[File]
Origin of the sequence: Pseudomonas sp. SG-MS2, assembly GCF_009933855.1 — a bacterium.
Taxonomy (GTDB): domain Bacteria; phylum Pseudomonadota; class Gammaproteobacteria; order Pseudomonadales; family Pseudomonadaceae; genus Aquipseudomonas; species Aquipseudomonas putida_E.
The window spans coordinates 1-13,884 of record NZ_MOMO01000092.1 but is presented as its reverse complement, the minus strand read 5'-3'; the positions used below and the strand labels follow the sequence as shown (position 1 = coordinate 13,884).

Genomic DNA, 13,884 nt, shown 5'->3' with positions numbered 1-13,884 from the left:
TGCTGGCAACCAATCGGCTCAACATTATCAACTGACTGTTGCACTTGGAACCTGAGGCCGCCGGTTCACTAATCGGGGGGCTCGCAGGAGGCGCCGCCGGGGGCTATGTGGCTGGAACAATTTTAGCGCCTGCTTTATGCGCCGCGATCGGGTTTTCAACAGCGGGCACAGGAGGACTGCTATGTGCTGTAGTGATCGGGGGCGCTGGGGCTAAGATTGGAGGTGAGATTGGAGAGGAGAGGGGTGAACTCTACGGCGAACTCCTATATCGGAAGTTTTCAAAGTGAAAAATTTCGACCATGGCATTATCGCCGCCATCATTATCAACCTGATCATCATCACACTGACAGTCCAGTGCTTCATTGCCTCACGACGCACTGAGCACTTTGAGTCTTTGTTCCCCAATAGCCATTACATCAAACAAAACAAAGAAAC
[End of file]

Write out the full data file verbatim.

Origin of the sequence: Pseudomonas sp. SG-MS2, assembly GCF_009933855.1 — a bacterium.
Taxonomy (GTDB): domain Bacteria; phylum Pseudomonadota; class Gammaproteobacteria; order Pseudomonadales; family Pseudomonadaceae; genus Aquipseudomonas; species Aquipseudomonas putida_E.
The window spans coordinates 1-13,884 of record NZ_MOMO01000092.1 but is presented as its reverse complement, the minus strand read 5'-3'; the positions used below and the strand labels follow the sequence as shown (position 1 = coordinate 13,884).

Genomic DNA, 13,884 nt, shown 5'->3' with positions numbered 1-13,884 from the left:
TGCTGGCAACCAATCGGCTCAACATTATCAACTGACTGTTGCACTTGGAACCTGAGGCCGCCGGTTCACTAATCGGGGGGCTCGCAGGAGGCGCCGCCGGGGGCTATGTGGCTGGAACAATTTTAGCGCCTGCTTTATGCGCCGCGATCGGGTTTTCAACAGCGGGCACAGGAGGACTGCTATGTGCTGTAGTGATCGGGGGCGCTGGGGCTAAGATTGGAGGTGAGATTGGAGAGGAGAGGGGTGAACTCTACGGCGAACTCCTATATCGGAAGTTTTCAAAGTGAAAAATTTCGACCATGGCATTATCGCCGCCATCATTATCAACCTGATCATCATCACACTGACAGTCCAGTGCTTCATTGCCTCACGACGCACTGAGCACTTTGAGTCTTTGTTCCCCAATAGCCATTACATCAAACAAAACAAAGAAAC